The Madden Julian Oscillation: Identification

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Tuesday, 4 February 2014: 4:45 PM
Room C114 (The Georgia World Congress Center )
Michael Ventrice, Weather Service International, Andover, MA; and M. C. Wheeler, H. Hendon, C. J. Schreck III, C. Thorncroft, and G. Kiladis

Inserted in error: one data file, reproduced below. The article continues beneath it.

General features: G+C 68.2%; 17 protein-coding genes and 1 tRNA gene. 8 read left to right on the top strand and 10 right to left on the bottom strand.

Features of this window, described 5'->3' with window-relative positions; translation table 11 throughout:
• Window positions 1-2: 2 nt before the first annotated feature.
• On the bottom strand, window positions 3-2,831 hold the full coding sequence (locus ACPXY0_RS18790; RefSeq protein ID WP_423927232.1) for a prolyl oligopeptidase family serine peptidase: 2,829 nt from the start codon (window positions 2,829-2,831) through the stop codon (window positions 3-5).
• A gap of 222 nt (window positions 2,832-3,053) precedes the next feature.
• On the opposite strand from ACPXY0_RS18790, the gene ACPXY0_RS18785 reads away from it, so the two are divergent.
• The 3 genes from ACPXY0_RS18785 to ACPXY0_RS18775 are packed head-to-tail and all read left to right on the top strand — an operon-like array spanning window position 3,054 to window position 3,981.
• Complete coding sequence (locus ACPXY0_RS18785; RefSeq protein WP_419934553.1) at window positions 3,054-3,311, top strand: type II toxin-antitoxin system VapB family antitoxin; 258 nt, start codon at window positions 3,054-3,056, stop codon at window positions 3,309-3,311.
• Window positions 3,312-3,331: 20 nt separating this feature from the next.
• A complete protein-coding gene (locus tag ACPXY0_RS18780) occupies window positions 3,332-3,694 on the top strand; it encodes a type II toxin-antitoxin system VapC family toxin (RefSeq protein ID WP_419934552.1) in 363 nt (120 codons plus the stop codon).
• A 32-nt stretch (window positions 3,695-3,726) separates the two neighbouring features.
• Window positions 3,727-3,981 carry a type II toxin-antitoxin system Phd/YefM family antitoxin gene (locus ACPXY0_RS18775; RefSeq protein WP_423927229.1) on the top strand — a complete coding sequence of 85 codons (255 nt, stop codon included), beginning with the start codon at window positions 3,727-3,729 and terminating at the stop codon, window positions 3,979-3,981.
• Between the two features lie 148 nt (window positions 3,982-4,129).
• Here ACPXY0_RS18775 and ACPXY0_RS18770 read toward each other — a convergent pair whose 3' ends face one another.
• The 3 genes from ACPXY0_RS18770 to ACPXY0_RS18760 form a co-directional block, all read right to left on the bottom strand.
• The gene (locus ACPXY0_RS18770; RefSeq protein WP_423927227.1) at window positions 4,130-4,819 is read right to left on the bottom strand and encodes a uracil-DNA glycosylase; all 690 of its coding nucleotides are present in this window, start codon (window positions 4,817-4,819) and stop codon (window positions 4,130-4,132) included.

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It is now well-known that the Madden Julian Oscillation (MJO) plays an important role in affecting global circulation patterns. While we have gained a great deal of knowledge pertaining to the MJO and its impact over the past few decades, it is still remarkably difficult to connect the MJO to mid-latitude weather patterns. Since the development of the real-time multivariate MJO (RMM) indices, we are now more prepared to monitor to the MJO on daily timescales in order to make more skillful predictions of extra-tropical behavior in the medium-range and beyond. While the RMM index has made a significant imprint on medium-range prediction applications, there are times where the index is insufficient to fully describe the tropical drivers. In this presentation we will discuss the RMM index, highlighting the strengths and weaknesses. In addition, a series of new MJO-based indices have been created to complement or improve upon the RMM index. One such set is the Velocity Potential MJO (VPM) indices. The VPM indices will be discussed in detail, and we will show evidence that these indices are more effective than the RMM indices in identifying boreal summer MJO events. This increased effectiveness is attributed to the VPM indices focus on the upper-tropospheric circulation of the MJO, not its convective signature. An important conclusion from this analysis is that no particular MJO index is perfect and depending on the index that you choose, you could find a significantly different result. We need to continue to explore new ways to identify the MJO in order to improve forecast skill in the 1-4 week domain.